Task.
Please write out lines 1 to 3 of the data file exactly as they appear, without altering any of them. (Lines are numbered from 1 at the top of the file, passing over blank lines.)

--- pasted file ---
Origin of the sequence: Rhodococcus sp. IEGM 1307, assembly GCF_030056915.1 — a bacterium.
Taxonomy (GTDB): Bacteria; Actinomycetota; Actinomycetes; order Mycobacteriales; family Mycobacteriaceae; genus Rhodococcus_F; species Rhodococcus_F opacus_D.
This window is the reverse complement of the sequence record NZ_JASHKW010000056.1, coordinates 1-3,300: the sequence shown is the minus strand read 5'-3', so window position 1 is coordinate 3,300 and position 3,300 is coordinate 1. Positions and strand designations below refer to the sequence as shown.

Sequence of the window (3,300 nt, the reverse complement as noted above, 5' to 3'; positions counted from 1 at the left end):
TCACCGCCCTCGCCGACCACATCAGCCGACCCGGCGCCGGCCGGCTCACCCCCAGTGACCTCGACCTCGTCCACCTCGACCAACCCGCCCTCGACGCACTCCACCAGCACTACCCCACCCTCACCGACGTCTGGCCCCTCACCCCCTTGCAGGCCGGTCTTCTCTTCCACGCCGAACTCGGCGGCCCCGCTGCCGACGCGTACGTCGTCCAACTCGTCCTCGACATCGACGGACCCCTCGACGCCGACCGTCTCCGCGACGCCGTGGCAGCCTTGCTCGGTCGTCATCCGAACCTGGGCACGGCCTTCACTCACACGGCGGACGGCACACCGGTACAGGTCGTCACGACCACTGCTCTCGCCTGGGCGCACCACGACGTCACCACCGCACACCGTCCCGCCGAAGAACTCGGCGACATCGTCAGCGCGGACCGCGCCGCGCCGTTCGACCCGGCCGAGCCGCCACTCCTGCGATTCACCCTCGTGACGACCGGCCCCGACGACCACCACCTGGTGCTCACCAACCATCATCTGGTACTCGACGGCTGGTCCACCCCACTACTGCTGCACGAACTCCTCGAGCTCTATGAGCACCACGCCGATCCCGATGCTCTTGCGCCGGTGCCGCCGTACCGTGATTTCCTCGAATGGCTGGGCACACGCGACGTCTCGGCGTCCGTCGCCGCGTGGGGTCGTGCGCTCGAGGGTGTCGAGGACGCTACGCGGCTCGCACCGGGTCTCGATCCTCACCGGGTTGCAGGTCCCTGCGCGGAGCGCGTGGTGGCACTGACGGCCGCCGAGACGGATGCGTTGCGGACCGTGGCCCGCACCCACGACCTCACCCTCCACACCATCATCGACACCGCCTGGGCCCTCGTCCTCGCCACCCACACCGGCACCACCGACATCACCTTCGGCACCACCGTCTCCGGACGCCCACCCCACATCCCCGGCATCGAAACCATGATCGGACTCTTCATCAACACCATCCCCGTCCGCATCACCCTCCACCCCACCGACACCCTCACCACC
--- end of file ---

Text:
Origin of the sequence: Rhodococcus sp. IEGM 1307, assembly GCF_030056915.1 — a bacterium.
Taxonomy (GTDB): Bacteria; Actinomycetota; Actinomycetes; order Mycobacteriales; family Mycobacteriaceae; genus Rhodococcus_F; species Rhodococcus_F opacus_D.
This window is the reverse complement of the sequence record NZ_JASHKW010000056.1, coordinates 1-3,300: the sequence shown is the minus strand read 5'-3', so window position 1 is coordinate 3,300 and position 3,300 is coordinate 1. Positions and strand designations below refer to the sequence as shown.